Africa: the return of the Commons

Via Pambazuka news:

(excerpt from original article which has references)

Korir Sing’Oei:

“I argue here that the choice of Ostrom for this important award is perhaps more significant for Africa’s poor than the recognition bestowed upon president Obama, our collective pride for the latter’s international respect notwithstanding.

Since the 1960s, the predominant policy prescription for ensuring the sustainable exploitation of land resources in Africa has been the individualisation of land held under custom. This move was largely driven by neoclassical economists led by Garrett Hardin, who called his famous 1968 essay on shared resources ‘The tragedy of the commons’. Hardin persuasively argued that a shared village grazing pasture would tend to get overused and eventually destroyed because more people utilised the common grazing ground without paying for the cost of maintaining it, a phenomenon known in economics as free-riding. This view has inspired a variety of land reforms with a general trend toward market-oriented access to, and the privatisation of, land through private entitlement. The premise was simple: individualised tenure offers the best certainty in land rights, which provides incentives for sustainable use and facilitates access to credit for investment in agriculture and natural resources, hence contributing to increased productivity and improved natural-resource stewardship.[1] Evidence now suggests that this individualisation of common property has neither yielded the economic and environmental returns envisaged nor improved living standards for those affected. For instance, according to Rutten, a Dutch scholar who undertook extensive research work in Kajiado – one of the three Maasai districts in Kenya where the individualisation of title was pursued through the establishment of group ranches with funding from the World Bank and DfID (UK Department for International Development) – grazing land had reduced by well over 40 per cent over the period 1982 and 1990, leading to increased vulnerability and destitution of pastoralists,[2] not to mention accelerated wanton environmental degradation.

By awarding Ostrom the prize, the Nobel Committee has peradventure indicated that a paradigm shift has occurred and that in fact Hardin’s famous tragedy of the commons theory should no longer be treated with reverential deference. Consequently, the developmental superstructure based on Hardin’s theory must yield to more cooperative property regimes. Ostrom’s research suggests that far from a tragedy, the commons can be managed from the bottom-up for a shared prosperity, given the right institutions. In her study ‘Governing the commons: the evolution of institutions for collective action’ (1990), based on numerous case examinations of user-managed fish stocks, pastures, woods, lakes and groundwater basins, Ostrom observes that resource users frequently develop sophisticated mechanisms for decision-making and rule enforcement to handle conflicts of interest, and she characterises the rules that promote successful outcomes. On this premise, she proceeded to propose eight ‘design principles’ of stable local common pool resource management, most of which principles are not too dissimilar to those already in place in pastoral commons in the Sahelian regions of Africa.[3] These Sahelian common property systems, now codified as ‘pastoral codes’ for instance, allow for the surveying, mapping and recording of ‘all forms of existing and practiced land rights, such as they are perceived and presented by the holders of these rights themselves’.[4] Ostrom’s proposals suggest that while markets can organise production and consumption pretty efficiently, they can only do so when supported and nurtured by networks and communities. In Ostrom’s thesis therefore, private associations often, unaided through the instrumentality of state legislation, have managed to avoid the tragedy of the commons and develop efficient uses of resources.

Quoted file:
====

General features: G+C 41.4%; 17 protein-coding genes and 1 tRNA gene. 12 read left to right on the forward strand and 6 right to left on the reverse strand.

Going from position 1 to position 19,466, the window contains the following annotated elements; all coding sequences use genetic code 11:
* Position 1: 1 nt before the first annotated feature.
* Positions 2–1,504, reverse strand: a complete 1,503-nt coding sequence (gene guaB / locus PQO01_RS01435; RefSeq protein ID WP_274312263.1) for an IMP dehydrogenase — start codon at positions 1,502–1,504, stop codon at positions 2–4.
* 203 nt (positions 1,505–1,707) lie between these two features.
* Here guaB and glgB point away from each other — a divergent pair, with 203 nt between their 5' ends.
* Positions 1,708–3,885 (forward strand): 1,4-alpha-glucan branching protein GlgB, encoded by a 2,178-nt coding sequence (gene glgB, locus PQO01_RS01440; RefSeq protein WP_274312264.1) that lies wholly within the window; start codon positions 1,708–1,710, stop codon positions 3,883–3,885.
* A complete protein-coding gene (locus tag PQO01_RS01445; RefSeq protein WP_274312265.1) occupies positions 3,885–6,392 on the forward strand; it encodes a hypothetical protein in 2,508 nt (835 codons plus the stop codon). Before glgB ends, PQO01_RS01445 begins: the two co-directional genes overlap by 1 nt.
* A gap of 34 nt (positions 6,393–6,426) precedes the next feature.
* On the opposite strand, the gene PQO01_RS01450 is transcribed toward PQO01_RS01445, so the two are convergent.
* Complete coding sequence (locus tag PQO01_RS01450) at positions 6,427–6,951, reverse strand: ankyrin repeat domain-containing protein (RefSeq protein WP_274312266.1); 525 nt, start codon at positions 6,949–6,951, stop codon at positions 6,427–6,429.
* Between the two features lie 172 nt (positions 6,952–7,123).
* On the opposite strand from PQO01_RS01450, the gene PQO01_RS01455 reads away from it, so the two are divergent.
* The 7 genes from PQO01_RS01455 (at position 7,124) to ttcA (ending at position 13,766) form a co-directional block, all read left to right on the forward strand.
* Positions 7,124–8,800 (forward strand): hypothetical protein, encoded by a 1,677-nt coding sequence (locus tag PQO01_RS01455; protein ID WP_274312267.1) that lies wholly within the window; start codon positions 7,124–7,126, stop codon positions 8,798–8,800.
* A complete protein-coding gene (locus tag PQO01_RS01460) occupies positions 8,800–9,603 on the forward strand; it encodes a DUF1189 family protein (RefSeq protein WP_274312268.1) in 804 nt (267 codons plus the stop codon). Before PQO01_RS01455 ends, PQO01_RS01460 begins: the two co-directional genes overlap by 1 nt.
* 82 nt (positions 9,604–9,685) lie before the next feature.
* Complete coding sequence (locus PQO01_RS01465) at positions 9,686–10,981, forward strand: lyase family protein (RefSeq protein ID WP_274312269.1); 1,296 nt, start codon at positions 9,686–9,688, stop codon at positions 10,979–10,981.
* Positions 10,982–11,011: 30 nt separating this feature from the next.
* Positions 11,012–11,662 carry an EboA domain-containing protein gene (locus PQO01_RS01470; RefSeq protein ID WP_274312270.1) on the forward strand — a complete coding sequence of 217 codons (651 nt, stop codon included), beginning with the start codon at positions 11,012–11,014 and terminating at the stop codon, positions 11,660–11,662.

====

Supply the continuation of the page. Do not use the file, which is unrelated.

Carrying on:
The recent adoption by the African Union (AU) of the ‘Framework guidelines on land policy in Africa’ under the guidance of the late Professor Hastings Okoth Ogendo and the ongoing attempts by UN-OCHA (United Nations-Office for the Coordination of Humanitarian Affairs) and the AU to formulate a continental policy on pastoralism suggest increasing macro-policy recognition of the importance of common property regimes and, implicitly, the fact that standing on Hardin’s postulates is no longer holy ground. Similarly, the current emphasis on participatory forest management points to the importance of local community cooperation as the singular logic in sustainable environmental resource use. This is in contrast to the individual-responsibility models of the last three to four decades post-independence. Coming hot in the heels of these developments, Ostrom’s Nobel prize should serve to catalyse efforts aimed at the protection and promotion of indigenous systems of resource utilisation in Africa.

Because the resilience of indigenous systems of land management have time and again proven that commons do not have to end in tragedy, Ostrom’s Nobel is well-deserved. More importantly though, her prize is deserved because the utilisation of her economic theory will unlock the potential of common-property regimes which, if better deployed, could serve to ensure a more people-centred face of national development in Africa. Such a shift will protect vulnerable communities and individuals from the unchecked market and environmental shocks that presently imperil their existence and threaten global food security.”

Leave A Comment

Your email address will not be published. Required fields are marked *

This site uses Akismet to reduce spam. Learn how your comment data is processed.